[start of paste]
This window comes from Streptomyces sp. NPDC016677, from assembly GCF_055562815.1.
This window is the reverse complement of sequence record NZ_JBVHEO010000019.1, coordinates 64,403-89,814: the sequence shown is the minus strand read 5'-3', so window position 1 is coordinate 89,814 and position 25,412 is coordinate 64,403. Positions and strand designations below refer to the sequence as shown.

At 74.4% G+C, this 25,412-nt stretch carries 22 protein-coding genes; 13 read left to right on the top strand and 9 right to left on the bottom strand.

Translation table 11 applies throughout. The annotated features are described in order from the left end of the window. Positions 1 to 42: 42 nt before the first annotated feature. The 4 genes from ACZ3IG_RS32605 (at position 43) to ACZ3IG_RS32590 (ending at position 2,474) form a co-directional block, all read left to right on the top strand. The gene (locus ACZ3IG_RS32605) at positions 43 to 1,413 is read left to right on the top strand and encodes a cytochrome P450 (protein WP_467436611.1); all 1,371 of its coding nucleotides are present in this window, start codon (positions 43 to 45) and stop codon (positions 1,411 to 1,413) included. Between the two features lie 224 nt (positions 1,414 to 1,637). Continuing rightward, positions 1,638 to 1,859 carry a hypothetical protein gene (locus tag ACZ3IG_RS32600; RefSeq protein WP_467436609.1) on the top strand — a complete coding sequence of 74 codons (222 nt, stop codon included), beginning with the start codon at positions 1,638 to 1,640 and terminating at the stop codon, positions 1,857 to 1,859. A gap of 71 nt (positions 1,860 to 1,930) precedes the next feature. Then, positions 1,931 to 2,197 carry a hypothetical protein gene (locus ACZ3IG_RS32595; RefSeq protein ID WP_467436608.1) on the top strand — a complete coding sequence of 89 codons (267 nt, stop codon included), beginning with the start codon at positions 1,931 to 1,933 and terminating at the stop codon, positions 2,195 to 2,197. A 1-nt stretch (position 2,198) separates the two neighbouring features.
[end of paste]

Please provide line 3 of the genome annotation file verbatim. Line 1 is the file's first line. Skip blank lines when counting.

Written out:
At 74.4% G+C, this 25,412-nt stretch carries 22 protein-coding genes; 13 read left to right on the top strand and 9 right to left on the bottom strand.